One in three over 60s have never taken financial advice, reports Kreston Reeves
Published: 20 Nov 2020
Research published today by Kreston Reeves, accountants, financial planners, legal and business advisers, suggests that a large percentage of the population has never taken professional financial advice, whilst believing they have ‘just enough’ in pensions to fund the retirement hoped for, and placing an over-reliance on the state pension.
The research, conducted amongst 1,022 people aged over 35 in September 2020, highlights a false sense of financial security across all ages, leaving individuals in a precarious position in retirement, says Kreston Reeves.
· 30% of those aged over 60 and 24% aged 35-59 have never taken financial advice.
· 33% of individuals aged between 35-59 and 64% of those aged over 60 say they will rely on the state pension to fund their retirement.
· 50% say they are confident that their financial affairs are in order.
· 54% of those surveyed state a cautious attitude towards financial risk, yet the assets they hold suggest otherwise.
· Individuals between 35-59 are more likely to draw upon a wide range of investments to fund their retirement, including savings, personal investments, property, and inheritance.
· 36% of individuals aged between 35-59 and 32% of those aged over 60 think they will have ‘just enough’ funds in retirement to achieve their plans.
Daniel Grainge, Partner and Head of Tax at Kreston Reeves, said: “The fragility of the global economy due to COVID-19 and stock market volatility is threatening our respondents’ long-term financial future and security. With the range of threats highlighted in our survey it is worrying that such a large proportion tell us that they have never taken financial advice, compounded further by the belief that they confident that their financial affairs are in order.
“Our survey points to an over-reliance on the state pension across all ages, which is concerning given that we can expect it to become less valuable over time and accessed at a much later age. Those aged between 35-59 are more likely to draw upon a wider and often complex pool of assets and, in an uncertain world, the need to regularly review finances, take independent advice and plan ahead has never been more important.”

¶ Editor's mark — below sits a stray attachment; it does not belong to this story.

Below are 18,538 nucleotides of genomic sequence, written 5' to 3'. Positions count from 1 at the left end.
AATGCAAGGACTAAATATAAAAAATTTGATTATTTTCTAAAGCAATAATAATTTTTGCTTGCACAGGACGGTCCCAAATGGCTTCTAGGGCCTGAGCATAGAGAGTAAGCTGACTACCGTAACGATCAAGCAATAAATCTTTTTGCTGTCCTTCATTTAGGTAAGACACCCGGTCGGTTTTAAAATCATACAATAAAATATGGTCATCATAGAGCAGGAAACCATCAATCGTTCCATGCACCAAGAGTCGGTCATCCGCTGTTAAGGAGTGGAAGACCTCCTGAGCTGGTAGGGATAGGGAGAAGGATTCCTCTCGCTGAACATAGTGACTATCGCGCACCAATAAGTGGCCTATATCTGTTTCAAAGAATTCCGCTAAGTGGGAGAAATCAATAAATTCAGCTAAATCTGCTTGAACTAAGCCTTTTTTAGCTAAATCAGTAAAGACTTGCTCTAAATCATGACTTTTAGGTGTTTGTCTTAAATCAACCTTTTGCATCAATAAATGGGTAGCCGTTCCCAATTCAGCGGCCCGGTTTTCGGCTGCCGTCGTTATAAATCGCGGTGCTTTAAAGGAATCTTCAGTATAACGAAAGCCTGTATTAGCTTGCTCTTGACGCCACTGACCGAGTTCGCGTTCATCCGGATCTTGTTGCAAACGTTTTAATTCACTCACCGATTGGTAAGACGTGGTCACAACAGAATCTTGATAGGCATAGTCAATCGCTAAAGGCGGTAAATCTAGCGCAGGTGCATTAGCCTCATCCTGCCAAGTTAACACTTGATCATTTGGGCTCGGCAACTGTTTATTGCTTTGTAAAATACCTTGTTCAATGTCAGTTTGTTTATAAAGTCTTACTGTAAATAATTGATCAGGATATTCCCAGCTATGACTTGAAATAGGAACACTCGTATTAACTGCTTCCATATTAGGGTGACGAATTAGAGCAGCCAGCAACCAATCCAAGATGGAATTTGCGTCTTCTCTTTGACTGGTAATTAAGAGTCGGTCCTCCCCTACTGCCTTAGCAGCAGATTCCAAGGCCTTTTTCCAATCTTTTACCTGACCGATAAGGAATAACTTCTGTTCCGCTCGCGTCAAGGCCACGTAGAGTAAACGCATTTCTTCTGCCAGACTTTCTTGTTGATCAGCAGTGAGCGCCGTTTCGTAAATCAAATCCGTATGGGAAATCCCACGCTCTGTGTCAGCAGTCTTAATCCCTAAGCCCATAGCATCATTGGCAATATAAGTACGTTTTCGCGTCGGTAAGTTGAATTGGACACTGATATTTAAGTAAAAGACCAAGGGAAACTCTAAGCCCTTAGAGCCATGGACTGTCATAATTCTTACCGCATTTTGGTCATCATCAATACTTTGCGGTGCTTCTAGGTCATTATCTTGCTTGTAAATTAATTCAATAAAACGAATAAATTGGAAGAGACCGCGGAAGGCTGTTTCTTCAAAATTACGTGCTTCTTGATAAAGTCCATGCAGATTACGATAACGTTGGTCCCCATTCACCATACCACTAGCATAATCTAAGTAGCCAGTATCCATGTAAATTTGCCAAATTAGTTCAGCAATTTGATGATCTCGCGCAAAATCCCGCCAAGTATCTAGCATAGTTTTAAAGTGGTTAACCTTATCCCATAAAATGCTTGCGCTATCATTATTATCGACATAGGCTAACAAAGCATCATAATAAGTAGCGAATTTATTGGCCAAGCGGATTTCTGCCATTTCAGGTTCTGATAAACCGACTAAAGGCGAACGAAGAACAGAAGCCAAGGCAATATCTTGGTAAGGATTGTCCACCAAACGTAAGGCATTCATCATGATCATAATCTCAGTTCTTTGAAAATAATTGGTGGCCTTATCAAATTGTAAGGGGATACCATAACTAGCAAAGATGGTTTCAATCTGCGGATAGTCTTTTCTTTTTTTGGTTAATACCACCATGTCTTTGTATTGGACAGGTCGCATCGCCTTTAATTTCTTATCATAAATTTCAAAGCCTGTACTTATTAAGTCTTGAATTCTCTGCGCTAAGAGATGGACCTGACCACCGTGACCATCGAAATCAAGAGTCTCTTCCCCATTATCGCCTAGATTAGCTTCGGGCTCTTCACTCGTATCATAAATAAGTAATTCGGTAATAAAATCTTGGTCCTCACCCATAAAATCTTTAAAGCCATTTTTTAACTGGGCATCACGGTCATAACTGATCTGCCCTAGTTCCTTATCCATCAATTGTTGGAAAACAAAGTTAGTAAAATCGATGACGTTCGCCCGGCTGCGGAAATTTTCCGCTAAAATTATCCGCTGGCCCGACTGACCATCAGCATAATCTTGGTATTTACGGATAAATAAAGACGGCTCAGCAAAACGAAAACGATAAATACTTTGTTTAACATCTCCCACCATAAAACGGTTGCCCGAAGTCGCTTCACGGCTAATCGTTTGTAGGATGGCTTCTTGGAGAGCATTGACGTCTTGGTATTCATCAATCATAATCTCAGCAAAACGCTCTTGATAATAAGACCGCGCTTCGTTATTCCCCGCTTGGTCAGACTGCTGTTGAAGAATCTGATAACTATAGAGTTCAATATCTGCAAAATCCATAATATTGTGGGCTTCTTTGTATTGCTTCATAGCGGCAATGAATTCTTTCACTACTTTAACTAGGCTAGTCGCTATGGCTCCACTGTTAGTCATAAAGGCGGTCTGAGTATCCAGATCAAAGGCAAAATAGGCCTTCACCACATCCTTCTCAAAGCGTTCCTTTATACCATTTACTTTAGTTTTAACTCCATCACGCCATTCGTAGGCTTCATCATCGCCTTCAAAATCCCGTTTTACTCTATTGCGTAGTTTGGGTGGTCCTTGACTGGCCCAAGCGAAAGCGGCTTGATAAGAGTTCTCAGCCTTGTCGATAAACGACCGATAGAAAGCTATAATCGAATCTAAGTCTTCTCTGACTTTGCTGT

The survey, published in a report Planning for your future: financial clarity in an uncertain world, finds that 54% of those surveyed describe their attitude to risk as cautious. COVID has broadly left investor attitudes to risk unchanged in those aged over 60, but over one third (37%) of those between 35-59 say they have adopted a more defensive approach.
Kim Williams, Financial Planner at Kreston Reeves Financial Planning, said: “Whilst individuals describe their investment approach as cautious, it is likely many have differing definitions of what they consider to be caution. Our report shows some risks, such as the risk of inflation eroding capital over a long term period, are often being overlooked.
“A good financial planner will take the time to understand personal objectives, circumstances, preferences and timescales before constructing a well-diversified investment portfolio which should be professionally reviewed at least annually to ensure it remains aligned. Current economic volatility highlights the need for this in ensuring plans for the future are not compromised.”
The Kreston Reeves survey also asked individuals about a wide range of later life planning measures and found that:
· 42% of individuals aged between 35-59 and 16% of those aged over 60 do not have a Will.
· 68% of individuals aged over 60 do not have a power of attorney in place.
· 58% of individuals have not given thought to long-term care planning.
· Just over half (51%) don’t know what their inheritance tax exposure is. For those who do, their estimated exposure does not appear to be accurate based on their reported assets.
Sarah Mannooch, Solicitor and Director of Legal services at Kreston Reeves, said: “We all need to consider and understand the financial future we want and need, and that must extend beyond pensions and investments. Our survey suggests that people believe the state will provide the level of financial and care support we need, but that is increasingly unlikely.
“It is important that we start to consider our long-term financial futures as early as possible to ensure the widest range of options are open, and we hope this report will help start those discussions.”
Daniel Grainge concludes: “It is important to plan for your future throughout your lifetime, whether for yourself or for the benefit of your loved ones. Don’t leave it too late to start planning.”
To download your free copy of the full Planning for your future: financial clarity in an uncertain worldreport, visit www.krestonreeves.com/planningforyourfuture.